I love so much about this book. I love the swaggering, soccer-loving old men of the island, who congregate in bars to gossip and talk sports; I love the topography of the island, its steep hills, parched gardens, and the ever-present sea; I love the tight-knit community filled with bright and loving characters; and I love that the author chooses to use Italian curse words instead of their American counterparts (now, although I know a handful of Italian from reading this book, my vocabulary is almost exclusively wildly inappropriate for small talk). However, what I love most about this book is how much it makes me want to engage fully in the world. I want to play soccer! Eat good food! Make friends with interesting people! Live a passionate life! Great books should inspire us to live, and this particular novel certainly does that. So go out, right now, and find this book. You won’t regret it.


Good Omens by Terry Pratchett and Neil Gaiman

good omens


The forces of Heaven and Hell are assembling to bring about the end of the world. Only an angel and a demon who have grown to love the earth, a straightforward witch by the name of Anathema and her witch-finder consort, and the 11 year old Antichrist himself, may be able to save humanity.


First of all, this novel is hilarious. With Gaiman and Pratchett steering the ship I would have expected no different, yet the humor bears acknowledgment. I have never read anything quite like their brand of kind, occasionally dark lunacy. I imagine they consider humanity with equal parts bemusement, love and exasperation.

What do I love about this novel? The comedy is a given, but I think what is greatest about the story is its heart. Even in the face of the end of life as we know it, quite probably brought about by our own ineptitude, it is repeatedly obvious that Gaiman and Pratchett believe in us, in people, even though we spectacularly mess things up on a regular basis. The Antichrist, Adam Young, is at the center of the Earth’s moral battleground. Head of a pack of mischief-making kids in a sleepy English town, when the forces of good and evil amass Adam Young must ultimately choose whether or not to save humanity.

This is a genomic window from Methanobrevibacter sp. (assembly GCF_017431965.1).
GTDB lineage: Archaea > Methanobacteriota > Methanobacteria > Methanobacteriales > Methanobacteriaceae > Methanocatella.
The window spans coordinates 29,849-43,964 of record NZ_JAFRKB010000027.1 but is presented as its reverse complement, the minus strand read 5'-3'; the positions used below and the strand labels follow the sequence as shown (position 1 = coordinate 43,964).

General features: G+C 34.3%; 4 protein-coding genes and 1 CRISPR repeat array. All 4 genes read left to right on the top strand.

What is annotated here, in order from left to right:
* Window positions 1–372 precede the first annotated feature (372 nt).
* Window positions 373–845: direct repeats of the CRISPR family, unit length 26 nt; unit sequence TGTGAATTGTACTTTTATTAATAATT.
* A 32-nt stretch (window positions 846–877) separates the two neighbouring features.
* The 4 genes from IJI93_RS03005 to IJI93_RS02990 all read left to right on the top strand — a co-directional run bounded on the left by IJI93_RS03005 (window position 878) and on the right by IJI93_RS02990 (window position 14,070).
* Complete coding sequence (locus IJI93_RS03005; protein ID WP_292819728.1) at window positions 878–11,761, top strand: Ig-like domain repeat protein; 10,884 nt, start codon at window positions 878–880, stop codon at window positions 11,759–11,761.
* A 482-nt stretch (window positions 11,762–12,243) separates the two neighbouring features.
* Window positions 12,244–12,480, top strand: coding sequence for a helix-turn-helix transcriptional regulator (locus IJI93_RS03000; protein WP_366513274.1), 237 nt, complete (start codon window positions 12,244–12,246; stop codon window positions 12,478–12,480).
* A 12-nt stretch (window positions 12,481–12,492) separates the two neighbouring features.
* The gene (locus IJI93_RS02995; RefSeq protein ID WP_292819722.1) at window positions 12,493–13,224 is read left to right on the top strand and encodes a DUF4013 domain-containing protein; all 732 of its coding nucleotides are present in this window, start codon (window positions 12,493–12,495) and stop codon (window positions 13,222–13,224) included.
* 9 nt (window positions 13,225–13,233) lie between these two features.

What is his choice? Ultimately it is this capacity to choose – whether for the “right” or for the “wrong” – that makes humanity so interesting. There is a curious flatness about the angels and demons who have remained in heaven or hell, respectively, that pales in comparison to the walking contradiction that is humanity. Crowley and Aziraphale, the demon and angel representatives on Earth, are drawn into the world of humans, ultimately becoming more human than satanic/divine, and therefore, according to the novel, more dynamic. Life is not black and white, Gaiman and Pratchett remind us through the choices of their characters, and thank goodness for that!

So if you are in the mood for some solid British apocalypse humor with heart, give this book a try. It will make you laugh, it will make you think, and it will absolutely be a fun, wild ride.

Freebie Bonus Interview!

Hear what the authors have to say about their collaboration, the apocalypse and everything in between.

Pratchett & Gaiman: The Double Act